Robinson Nursing & Rehabilitation Center, LLC v. Phillips
The Supreme Court remanded this case after Appellant appealed a circuit court order granting in part and denying in part its motion to enforce arbitration agreements and to compel class members with arbitration agreements to submit their claims to binding arbitration, holding that remand was required.In this case involving several claims against a nursing home, Plaintiff moved to enforce arbitration agreements and to compel other class members with arbitration agreements to submit their claims to binding arbitration, a motion that involved arbitration agreements signed by thirty-three residents at admission. The circuit court granted the motion with respect to fifteen residents and denied it with respect to eighteen residents. The Supreme Court remanded the case with instructions for the circuit court to make findings regarding its order denying Plaintiffs motion to compel arbitration, holding that, in order to conduct a proper appellate review, this Court must know the circuit court's rationale for its decision. View "Robinson Nursing & Rehabilitation Center, LLC v. Phillips" on Justia Law
Mills v. Facility Solutions Group
Plaintiff filed a complaint against his former employer, Facility Solutions Group, Inc. (FSG), for disability discrimination and related causes of action under the Fair Employment & Housing Act. The same month Plaintiff filed this class action against FSG for Labor Code violations, which also included a claim under the Private Attorneys General Act of 2004. The trial court in this action denied FSG’s motion, finding unconscionability permeated the arbitration agreement because it had a low to moderate level of procedural unconscionability and at least six substantively unconscionable terms, making severance infeasible. On appeal, FSG contends claim and issue preclusion required the trial court in this action to enforce the arbitration agreement. The Second Appellate District affirmed. The court agreed with the trial court that the arbitration agreement is permeated with unconscionability, and the court cannot simply sever the offending provisions. Rather, the court would need to rewrite the agreement, creating a new agreement to which the parties never agreed. Moreover, upholding this type of agreement with multiple unconscionable terms would create an incentive for an employer to draft a onesided arbitration agreement in the hope employees would not challenge the unlawful provisions, but if they do, the court would simply modify the agreement to include the bilateral terms the employer should have included in the first place. View "Mills v. Facility Solutions Group" on Justia Law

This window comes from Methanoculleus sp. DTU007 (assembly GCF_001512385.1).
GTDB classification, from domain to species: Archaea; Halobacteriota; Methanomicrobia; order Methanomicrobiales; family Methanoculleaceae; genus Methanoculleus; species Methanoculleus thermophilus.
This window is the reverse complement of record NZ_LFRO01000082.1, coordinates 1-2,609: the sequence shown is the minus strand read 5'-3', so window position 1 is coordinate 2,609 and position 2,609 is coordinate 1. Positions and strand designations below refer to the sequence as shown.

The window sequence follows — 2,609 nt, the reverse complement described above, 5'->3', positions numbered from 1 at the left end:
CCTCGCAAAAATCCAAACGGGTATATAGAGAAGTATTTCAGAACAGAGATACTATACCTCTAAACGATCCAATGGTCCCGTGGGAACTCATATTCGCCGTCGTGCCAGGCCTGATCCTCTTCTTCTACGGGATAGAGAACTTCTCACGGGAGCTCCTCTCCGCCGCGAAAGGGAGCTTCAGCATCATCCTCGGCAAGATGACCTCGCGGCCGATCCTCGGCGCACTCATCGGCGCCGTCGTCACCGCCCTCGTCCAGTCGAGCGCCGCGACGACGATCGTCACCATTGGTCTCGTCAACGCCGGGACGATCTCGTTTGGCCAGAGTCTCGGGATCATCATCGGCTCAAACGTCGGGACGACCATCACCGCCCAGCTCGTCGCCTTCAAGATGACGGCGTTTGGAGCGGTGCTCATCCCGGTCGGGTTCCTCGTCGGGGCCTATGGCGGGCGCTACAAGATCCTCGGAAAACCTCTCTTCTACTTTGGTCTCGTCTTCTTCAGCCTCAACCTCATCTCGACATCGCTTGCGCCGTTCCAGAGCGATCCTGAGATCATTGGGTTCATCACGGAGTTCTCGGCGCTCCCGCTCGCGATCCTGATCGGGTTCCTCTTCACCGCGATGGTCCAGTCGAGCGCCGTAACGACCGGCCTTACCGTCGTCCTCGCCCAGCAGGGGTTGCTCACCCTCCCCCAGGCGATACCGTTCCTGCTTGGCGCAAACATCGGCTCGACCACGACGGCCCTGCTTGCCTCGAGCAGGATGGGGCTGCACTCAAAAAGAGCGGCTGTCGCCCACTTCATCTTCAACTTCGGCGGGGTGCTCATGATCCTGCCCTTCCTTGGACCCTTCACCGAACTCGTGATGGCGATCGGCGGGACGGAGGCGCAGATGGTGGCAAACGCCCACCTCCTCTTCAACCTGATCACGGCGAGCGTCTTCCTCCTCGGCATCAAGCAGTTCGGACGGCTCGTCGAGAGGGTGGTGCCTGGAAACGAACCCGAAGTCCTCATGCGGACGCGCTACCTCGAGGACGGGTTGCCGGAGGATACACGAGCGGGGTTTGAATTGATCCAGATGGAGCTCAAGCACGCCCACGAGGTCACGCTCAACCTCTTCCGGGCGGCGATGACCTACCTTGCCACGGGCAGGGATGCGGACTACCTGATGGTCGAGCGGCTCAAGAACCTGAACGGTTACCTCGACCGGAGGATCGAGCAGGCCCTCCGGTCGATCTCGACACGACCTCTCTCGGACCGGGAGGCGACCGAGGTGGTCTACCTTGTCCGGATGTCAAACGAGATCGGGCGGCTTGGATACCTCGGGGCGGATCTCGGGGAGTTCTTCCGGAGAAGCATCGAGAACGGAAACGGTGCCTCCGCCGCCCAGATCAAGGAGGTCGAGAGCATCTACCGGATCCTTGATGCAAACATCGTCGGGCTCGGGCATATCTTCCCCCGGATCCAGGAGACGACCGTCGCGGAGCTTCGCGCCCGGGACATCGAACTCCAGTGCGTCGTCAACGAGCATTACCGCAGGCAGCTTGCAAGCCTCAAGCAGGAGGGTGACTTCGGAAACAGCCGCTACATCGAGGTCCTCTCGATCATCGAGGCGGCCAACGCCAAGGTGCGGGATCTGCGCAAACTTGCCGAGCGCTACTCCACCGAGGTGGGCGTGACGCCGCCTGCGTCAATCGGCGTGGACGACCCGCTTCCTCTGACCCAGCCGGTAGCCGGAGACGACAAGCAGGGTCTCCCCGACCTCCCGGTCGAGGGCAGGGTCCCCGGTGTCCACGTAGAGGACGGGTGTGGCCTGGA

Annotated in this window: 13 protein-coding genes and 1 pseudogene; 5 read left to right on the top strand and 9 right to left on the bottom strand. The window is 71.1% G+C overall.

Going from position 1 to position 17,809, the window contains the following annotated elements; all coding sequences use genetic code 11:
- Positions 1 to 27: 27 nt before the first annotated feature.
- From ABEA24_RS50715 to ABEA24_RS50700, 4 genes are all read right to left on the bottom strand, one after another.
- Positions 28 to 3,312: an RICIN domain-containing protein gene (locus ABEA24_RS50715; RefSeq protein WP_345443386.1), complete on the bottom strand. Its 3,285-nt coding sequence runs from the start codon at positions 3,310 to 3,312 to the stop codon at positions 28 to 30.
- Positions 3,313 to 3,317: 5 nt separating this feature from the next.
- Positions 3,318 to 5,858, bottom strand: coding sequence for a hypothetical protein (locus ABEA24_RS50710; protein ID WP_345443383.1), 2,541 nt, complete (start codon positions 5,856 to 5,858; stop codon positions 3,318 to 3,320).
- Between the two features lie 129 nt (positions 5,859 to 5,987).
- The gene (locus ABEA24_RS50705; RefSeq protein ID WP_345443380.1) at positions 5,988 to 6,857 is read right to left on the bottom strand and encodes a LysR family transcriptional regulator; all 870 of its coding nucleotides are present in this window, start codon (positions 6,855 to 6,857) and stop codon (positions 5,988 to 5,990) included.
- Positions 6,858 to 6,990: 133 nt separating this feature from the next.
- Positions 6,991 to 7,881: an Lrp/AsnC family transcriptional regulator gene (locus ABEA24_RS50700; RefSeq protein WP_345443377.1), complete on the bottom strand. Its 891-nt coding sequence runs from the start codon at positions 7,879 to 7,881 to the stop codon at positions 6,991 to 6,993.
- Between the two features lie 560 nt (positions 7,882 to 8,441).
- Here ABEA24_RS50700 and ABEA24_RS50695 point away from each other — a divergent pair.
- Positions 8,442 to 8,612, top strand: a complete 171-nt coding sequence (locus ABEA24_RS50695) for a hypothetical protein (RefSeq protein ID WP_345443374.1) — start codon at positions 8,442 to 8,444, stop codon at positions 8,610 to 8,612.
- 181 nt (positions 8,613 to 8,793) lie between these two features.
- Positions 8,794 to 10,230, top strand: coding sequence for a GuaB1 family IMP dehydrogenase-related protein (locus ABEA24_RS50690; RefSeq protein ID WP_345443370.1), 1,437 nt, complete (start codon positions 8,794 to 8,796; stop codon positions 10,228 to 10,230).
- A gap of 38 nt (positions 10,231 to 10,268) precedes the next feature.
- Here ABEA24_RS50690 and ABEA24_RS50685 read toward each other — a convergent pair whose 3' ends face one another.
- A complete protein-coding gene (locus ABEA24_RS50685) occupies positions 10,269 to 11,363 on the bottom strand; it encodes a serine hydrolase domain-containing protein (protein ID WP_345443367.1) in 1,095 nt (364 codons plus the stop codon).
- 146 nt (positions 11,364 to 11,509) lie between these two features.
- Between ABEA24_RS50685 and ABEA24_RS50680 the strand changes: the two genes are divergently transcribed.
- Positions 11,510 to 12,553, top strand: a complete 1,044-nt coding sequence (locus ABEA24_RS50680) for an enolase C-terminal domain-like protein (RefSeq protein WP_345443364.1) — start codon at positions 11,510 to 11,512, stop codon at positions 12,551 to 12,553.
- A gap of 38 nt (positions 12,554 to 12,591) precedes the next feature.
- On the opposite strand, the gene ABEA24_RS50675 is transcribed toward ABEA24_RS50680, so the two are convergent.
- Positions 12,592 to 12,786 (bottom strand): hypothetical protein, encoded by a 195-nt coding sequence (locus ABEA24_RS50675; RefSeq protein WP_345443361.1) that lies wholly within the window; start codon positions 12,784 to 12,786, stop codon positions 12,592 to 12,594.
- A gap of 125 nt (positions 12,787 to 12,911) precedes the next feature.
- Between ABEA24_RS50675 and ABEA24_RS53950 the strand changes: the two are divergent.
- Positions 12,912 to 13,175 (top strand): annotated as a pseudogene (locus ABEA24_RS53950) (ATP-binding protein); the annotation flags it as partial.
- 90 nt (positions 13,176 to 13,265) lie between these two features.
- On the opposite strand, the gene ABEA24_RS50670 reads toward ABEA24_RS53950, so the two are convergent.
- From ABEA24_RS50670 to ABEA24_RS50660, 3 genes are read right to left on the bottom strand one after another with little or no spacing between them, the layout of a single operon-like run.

Bissonnette v. LePage Bakeries